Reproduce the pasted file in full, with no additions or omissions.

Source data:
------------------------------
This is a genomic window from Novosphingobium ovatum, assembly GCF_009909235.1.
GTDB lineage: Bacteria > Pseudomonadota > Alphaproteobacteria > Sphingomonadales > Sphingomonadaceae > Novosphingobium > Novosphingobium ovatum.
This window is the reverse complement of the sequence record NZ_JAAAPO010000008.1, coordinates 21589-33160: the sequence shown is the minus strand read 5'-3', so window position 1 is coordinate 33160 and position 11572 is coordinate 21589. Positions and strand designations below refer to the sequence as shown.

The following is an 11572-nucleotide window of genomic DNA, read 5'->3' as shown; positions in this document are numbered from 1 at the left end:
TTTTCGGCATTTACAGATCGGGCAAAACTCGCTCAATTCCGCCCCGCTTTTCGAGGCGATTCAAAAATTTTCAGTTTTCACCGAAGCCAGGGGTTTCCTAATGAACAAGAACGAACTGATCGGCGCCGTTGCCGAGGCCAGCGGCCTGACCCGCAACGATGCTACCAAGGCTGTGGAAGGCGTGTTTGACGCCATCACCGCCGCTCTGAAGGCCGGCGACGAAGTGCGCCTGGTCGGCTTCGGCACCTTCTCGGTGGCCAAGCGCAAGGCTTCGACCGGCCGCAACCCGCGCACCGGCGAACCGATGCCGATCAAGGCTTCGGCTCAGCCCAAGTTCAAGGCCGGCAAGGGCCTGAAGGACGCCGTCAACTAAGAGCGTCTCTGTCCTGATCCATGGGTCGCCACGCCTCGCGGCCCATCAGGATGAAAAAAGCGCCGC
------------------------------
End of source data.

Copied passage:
This is a genomic window from Novosphingobium ovatum, assembly GCF_009909235.1.
GTDB lineage: Bacteria > Pseudomonadota > Alphaproteobacteria > Sphingomonadales > Sphingomonadaceae > Novosphingobium > Novosphingobium ovatum.
This window is the reverse complement of the sequence record NZ_JAAAPO010000008.1, coordinates 21589-33160: the sequence shown is the minus strand read 5'-3', so window position 1 is coordinate 33160 and position 11572 is coordinate 21589. Positions and strand designations below refer to the sequence as shown.

The following is an 11572-nucleotide window of genomic DNA, read 5'->3' as shown; positions in this document are numbered from 1 at the left end:
TTTTCGGCATTTACAGATCGGGCAAAACTCGCTCAATTCCGCCCCGCTTTTCGAGGCGATTCAAAAATTTTCAGTTTTCACCGAAGCCAGGGGTTTCCTAATGAACAAGAACGAACTGATCGGCGCCGTTGCCGAGGCCAGCGGCCTGACCCGCAACGATGCTACCAAGGCTGTGGAAGGCGTGTTTGACGCCATCACCGCCGCTCTGAAGGCCGGCGACGAAGTGCGCCTGGTCGGCTTCGGCACCTTCTCGGTGGCCAAGCGCAAGGCTTCGACCGGCCGCAACCCGCGCACCGGCGAACCGATGCCGATCAAGGCTTCGGCTCAGCCCAAGTTCAAGGCCGGCAAGGGCCTGAAGGACGCCGTCAACTAAGAGCGTCTCTGTCCTGATCCATGGGTCGCCACGCCTCGCGGCCCATCAGGATGAAAAAAGCGCCGC